2b. If a and b do not have equal number of digits, add the digit corresponding to the group as many times as needed to make the two have equal number of digits.
3. The final answer is the concatenation of the sorted numbers in steps 1 and 2.
```

Assumption: number is an integral 64 bits.

Insertion sort in descending order. With long int of 64 bits, the max positive value possible is 9223372036854775807, which is 19 digits. Insertion sort may do element copies. For example, if all the elements are sorted in descending order except the first element, then insertion sort needs to shift N-1 elements. In contrast, using quicksort, the number of copy operations is logn.

```
public static void sort(final List<Integer> digits) {
for (int i = 1; i < digits.size(); i++) {
int storeIndex = i;
int valueToInsert = digits.get(i);
while ((storeIndex > 0) &&
(valueToInsert > digits.get(storeIndex - 1))) {
digits.set(storeIndex, digits.get(storeIndex - 1));
storeIndex--;
}
digits.set(storeIndex, valueToInsert);
}
}
```

```
scala> val a = Array(9,6,8,1).sortWith((x,y) => x.toString > y.toString).mkString.toInt
a: Int = 9861
```

No that will not work.

Consider : {9, 10}

Max number should be 910, but if you sort in descending order it will be 109.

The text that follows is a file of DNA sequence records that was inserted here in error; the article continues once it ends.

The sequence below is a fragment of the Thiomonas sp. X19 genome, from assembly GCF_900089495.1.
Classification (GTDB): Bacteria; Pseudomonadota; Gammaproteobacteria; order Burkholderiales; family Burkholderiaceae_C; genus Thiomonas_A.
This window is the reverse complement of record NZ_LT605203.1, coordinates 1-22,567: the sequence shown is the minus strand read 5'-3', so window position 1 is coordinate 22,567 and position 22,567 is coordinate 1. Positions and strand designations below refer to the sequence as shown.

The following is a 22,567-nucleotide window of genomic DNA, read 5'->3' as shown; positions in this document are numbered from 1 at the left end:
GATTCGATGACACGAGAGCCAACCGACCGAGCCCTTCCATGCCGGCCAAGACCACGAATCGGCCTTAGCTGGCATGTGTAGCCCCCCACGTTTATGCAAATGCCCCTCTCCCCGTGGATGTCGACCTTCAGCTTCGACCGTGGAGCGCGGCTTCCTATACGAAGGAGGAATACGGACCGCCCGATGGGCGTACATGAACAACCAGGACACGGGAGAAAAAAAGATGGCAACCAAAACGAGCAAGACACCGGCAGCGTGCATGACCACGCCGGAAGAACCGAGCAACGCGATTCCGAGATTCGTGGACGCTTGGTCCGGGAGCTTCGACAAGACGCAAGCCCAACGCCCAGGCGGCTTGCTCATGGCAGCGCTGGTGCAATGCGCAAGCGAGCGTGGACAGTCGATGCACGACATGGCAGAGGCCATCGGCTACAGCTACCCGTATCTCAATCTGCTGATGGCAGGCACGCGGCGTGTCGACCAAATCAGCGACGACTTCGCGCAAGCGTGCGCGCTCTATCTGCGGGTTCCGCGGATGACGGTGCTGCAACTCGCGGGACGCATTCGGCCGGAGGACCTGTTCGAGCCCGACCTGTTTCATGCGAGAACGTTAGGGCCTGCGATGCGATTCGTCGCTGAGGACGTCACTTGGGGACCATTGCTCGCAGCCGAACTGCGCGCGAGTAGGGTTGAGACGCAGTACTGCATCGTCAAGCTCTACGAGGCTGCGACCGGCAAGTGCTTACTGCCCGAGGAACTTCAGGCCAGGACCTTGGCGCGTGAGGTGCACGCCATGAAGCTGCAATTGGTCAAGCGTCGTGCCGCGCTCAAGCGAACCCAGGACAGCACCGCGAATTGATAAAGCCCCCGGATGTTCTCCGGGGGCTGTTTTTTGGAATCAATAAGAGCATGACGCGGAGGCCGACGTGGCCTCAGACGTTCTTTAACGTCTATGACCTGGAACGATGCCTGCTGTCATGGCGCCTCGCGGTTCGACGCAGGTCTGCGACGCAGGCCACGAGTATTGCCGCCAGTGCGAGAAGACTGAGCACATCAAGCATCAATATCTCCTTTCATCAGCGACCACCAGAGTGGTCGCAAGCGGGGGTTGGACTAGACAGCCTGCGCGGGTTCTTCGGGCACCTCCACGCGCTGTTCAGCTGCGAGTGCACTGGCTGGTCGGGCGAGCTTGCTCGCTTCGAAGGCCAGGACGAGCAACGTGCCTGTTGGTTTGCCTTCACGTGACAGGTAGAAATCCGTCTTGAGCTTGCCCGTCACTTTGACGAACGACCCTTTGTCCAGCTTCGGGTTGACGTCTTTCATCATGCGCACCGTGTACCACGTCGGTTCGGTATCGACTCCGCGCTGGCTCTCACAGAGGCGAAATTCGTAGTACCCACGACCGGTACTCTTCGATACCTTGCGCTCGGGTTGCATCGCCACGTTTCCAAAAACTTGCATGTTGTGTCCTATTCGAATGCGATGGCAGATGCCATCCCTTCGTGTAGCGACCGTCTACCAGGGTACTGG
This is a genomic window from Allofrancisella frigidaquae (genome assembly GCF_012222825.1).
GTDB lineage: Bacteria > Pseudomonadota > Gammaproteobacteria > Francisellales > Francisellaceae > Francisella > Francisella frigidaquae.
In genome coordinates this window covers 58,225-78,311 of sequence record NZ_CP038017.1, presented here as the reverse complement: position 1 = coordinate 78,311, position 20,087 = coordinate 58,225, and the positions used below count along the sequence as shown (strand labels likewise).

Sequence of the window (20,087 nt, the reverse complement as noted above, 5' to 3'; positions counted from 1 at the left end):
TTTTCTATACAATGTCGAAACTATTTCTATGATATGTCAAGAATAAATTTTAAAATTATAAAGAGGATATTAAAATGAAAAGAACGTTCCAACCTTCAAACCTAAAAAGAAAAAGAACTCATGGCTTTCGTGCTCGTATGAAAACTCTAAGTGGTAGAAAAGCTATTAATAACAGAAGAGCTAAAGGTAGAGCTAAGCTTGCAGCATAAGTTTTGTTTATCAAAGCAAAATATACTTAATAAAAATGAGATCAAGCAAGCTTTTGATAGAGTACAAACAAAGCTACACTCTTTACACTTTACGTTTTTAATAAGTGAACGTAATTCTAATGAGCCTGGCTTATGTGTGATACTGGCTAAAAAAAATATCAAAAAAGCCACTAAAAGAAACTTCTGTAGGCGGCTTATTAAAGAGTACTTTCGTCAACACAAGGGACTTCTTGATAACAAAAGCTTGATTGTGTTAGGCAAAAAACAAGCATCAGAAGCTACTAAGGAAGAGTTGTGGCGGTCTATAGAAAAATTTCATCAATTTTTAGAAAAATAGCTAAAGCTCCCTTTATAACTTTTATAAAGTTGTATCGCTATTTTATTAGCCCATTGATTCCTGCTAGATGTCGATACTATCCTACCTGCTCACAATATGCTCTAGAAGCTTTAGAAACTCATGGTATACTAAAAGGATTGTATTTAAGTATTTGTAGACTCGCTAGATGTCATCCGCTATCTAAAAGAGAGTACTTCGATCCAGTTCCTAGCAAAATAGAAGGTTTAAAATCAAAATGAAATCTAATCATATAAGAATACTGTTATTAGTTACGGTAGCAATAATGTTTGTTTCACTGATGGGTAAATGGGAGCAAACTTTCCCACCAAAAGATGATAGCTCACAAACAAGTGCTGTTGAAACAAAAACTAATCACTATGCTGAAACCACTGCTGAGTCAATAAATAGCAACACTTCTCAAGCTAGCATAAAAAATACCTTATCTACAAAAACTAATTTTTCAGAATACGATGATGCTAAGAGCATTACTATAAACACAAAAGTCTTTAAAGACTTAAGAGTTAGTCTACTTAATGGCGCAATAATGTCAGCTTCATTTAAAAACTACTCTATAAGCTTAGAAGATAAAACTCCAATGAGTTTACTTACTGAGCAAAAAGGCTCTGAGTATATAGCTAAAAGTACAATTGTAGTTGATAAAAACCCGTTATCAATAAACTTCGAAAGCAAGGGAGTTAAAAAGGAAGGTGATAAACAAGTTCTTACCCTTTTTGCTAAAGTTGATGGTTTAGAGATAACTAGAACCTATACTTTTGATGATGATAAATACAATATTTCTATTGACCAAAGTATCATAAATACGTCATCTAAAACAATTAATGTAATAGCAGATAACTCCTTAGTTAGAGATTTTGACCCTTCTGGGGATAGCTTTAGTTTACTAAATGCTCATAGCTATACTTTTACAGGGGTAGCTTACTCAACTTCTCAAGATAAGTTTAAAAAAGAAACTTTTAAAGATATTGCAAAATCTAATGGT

It should be sorted on a lexicographical order.

so, instead of comparing the actual numbers in a sorting routine the code should compare the numbers converted to strings, like

`Array.Sort(input, (n1, n2) =>{return string.Compare(n1.ToString(), n2.ToString())} );`

?

```
public static void findMaxNumber(Integer[] input){
Arrays.sort(input, new Comparator<Integer>(){
@Override
public int compare(Integer o1, Integer o2) {
StringBuffer buf = new StringBuffer();
buf.append(o1);
buf.append(o2);
String s1 = buf.toString();
String s2 = buf.reverse().toString();
return s2.compareTo(s1);
}
});
StringBuffer buf2 = new StringBuffer();
for(int n : input){
buf2.append(n);
}
System.out.println(buf2.toString());
}
```

Convert the array into String so that we have all the array as the String of digits and then we can do a sort on the String in descending order to get the largest number.

That may not work....

Bcz relative positions of the individual strings may be changed...

Eg. array [3, 71, 2]

Idle Output: 7132

But your logic produces 7321

This is just sorting algo (descending order ).. the only modification we need to do is .. while comparing 2 integers , we have concat one with other and compare ....

- bharat February 17, 2013ex: {9,10} --> then while comparing 9 and 10 .. we have concat these two...910 > 109 ... so 9 comes before 10

Ex: {9,900}--> 9900>9009 --> 9 comes before 900..

Ex {10,107} --> 10710 > 10107 --> 107 comes before 10....